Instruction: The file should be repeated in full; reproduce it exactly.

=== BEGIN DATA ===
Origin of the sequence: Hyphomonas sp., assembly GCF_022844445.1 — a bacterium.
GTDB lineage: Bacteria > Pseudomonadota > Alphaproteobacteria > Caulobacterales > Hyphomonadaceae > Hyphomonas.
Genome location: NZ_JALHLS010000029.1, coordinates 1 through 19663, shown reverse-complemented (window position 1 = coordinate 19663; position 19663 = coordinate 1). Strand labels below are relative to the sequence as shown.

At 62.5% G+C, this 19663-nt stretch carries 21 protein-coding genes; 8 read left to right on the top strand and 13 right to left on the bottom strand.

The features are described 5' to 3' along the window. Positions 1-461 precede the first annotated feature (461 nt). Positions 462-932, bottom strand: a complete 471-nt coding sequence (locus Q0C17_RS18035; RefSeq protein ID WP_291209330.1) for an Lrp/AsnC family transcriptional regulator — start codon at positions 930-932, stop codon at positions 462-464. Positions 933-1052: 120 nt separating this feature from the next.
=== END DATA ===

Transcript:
Origin of the sequence: Hyphomonas sp., assembly GCF_022844445.1 — a bacterium.
GTDB lineage: Bacteria > Pseudomonadota > Alphaproteobacteria > Caulobacterales > Hyphomonadaceae > Hyphomonas.
Genome location: NZ_JALHLS010000029.1, coordinates 1 through 19663, shown reverse-complemented (window position 1 = coordinate 19663; position 19663 = coordinate 1). Strand labels below are relative to the sequence as shown.

At 62.5% G+C, this 19663-nt stretch carries 21 protein-coding genes; 8 read left to right on the top strand and 13 right to left on the bottom strand.

The features are described 5' to 3' along the window. Positions 1-461 precede the first annotated feature (461 nt). Positions 462-932, bottom strand: a complete 471-nt coding sequence (locus Q0C17_RS18035; RefSeq protein ID WP_291209330.1) for an Lrp/AsnC family transcriptional regulator — start codon at positions 930-932, stop codon at positions 462-464. Positions 933-1052: 120 nt separating this feature from the next.